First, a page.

When George C. Wolfe wrote The Colored Museum, his seminal pop-culture-infused play detailing with panoramic wit and passion the black experience in America, it was 1986, and African-Americans were starting to emerge as a mainstream cultural force in this country. Michael Jackson’s Thriller blew all previous album sales records apart soon after being released in 1982; Alice Walker received the Pulitzer Prize for her novel The Color Purple in 1983; and in 1986, people across the U.S. celebrated Martin Luther King Jr. Day for the first time.
But this long overdue emergence was offset by massive challenges, like the burgeoning crack cocaine epidemic among the urban black communities across the land, as well as mushrooming homicide rates for young black males, weapons arrests and kids in foster care.
Against this backdrop, it’s no surprise that Wolfe’s acerbic comedy went on to become as much an American theater classic as Lorraine Hansberry’s A Rain in the Sun did after it premiered roughly a quarter of a century earlier -- or indeed that Wolfe devotes one of his 90-minute play’s 11 vaudeville-meets-sitcom-style vignettes (or “exhibits” as the sections are dubbed in the show’s framework) to making fun of Hansberry’s drama.
Hansberry broke new ground with her work which chronicles a black family in Chicago’s attempt to rise up in the world following an insurance payout from the death of the family patriarch. The play became a model for subsequent African-American dramatists. Wolfe cracks the formula open with the sarcastic promise to present ''a searing, domestic drama that tears at the very fabric of racist America.''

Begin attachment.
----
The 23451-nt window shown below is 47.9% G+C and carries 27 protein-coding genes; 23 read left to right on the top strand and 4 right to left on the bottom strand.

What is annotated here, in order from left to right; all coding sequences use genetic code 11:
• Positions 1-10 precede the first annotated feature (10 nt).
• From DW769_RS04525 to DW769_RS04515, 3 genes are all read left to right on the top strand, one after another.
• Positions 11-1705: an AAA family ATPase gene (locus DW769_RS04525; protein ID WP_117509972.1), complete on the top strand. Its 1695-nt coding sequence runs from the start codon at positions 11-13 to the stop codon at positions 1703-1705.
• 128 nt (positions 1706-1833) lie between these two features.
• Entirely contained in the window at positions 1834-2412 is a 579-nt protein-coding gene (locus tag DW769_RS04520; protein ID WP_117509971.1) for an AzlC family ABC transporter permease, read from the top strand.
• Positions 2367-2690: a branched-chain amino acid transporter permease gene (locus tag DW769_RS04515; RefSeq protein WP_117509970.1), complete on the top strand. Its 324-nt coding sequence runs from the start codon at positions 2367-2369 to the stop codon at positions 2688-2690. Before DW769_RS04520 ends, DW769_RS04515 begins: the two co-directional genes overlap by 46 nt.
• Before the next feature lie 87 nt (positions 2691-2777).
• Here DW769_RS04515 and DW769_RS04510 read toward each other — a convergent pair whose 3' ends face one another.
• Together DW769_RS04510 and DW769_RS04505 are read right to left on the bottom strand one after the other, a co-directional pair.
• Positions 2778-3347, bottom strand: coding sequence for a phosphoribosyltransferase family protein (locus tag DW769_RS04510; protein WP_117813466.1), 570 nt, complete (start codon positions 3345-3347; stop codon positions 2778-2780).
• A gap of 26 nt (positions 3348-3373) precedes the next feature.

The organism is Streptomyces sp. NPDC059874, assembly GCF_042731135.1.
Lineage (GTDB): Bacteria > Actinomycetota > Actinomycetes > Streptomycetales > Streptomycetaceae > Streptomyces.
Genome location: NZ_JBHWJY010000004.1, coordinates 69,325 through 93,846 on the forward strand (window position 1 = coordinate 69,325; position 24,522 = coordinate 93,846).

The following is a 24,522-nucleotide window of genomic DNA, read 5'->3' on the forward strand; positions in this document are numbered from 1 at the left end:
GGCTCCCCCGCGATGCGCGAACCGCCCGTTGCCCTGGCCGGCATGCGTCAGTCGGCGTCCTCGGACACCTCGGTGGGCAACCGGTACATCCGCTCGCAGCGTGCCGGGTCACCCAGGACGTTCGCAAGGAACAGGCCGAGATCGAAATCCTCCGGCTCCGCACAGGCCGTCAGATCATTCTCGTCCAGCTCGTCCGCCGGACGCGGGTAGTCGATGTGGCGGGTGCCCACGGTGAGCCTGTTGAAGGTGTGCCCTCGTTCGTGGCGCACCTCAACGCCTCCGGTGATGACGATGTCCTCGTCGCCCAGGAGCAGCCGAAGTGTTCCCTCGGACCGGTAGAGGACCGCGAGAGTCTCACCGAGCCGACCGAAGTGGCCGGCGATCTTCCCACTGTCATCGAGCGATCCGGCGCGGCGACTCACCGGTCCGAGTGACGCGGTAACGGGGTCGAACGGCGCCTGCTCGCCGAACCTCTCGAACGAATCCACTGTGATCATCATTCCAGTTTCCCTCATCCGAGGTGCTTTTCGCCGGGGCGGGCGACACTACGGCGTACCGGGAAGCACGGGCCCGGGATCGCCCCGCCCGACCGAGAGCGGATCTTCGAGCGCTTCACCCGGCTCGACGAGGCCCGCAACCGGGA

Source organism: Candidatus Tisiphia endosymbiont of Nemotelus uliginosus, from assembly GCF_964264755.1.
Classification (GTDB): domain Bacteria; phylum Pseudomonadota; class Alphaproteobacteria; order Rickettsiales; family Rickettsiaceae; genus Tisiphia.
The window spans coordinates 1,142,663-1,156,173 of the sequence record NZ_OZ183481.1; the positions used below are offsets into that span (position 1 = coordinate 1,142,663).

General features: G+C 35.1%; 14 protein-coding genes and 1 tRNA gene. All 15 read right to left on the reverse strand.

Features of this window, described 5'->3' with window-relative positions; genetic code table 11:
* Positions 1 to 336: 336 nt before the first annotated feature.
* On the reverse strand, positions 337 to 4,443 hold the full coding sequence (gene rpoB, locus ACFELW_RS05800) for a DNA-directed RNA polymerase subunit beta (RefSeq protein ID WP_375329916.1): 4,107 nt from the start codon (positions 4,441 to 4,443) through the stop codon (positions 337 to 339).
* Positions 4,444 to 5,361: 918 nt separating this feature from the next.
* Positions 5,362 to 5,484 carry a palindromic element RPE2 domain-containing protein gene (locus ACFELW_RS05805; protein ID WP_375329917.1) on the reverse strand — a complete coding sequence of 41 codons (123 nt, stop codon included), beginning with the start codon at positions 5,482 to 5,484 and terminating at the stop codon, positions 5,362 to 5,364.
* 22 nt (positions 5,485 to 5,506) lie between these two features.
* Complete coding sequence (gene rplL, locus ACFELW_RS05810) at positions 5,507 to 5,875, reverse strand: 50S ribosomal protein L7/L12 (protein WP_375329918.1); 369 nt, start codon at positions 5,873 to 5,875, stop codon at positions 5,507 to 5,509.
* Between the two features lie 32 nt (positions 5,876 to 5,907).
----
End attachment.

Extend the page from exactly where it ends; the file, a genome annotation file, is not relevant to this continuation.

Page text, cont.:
“The issue raised by his Hansberry parody percolates in every sketch,” wrote New York Times theater critic in his review of the original production of The Colored Museum at The Public Theater (where Wolfe would go on to serve as the producer for nearly a decade starting in 1993). “How do American black men and women at once honor and escape the legacy of suffering that is the baggage of their past?”
A vibrant new production of the play currently underway at the Buriel Clay Theater under the auspices of the African-American Shakespeare Company shows the issues Wolfe was dealing with back in the 1980s are still very prescient today, even as the Black Lives Matter movement gathers traction. A quartet of great, local directors -- Velina Brown, L. Peter Callender, Edris Cooper-Anifowoshe, and Michael Gene Sullivan -- emphasize what’s fresh and current in this work, whether it’s about sending up old-fashioned, hopelessly racist minstrel shows (as in the skit "Cookin' With Aunt Ethel,") or, in "Git on Board," employing sarcastic silliness when a flight attendant demands that the passengers of a slave ship fasten their shackles and refrain from drumming in economy class.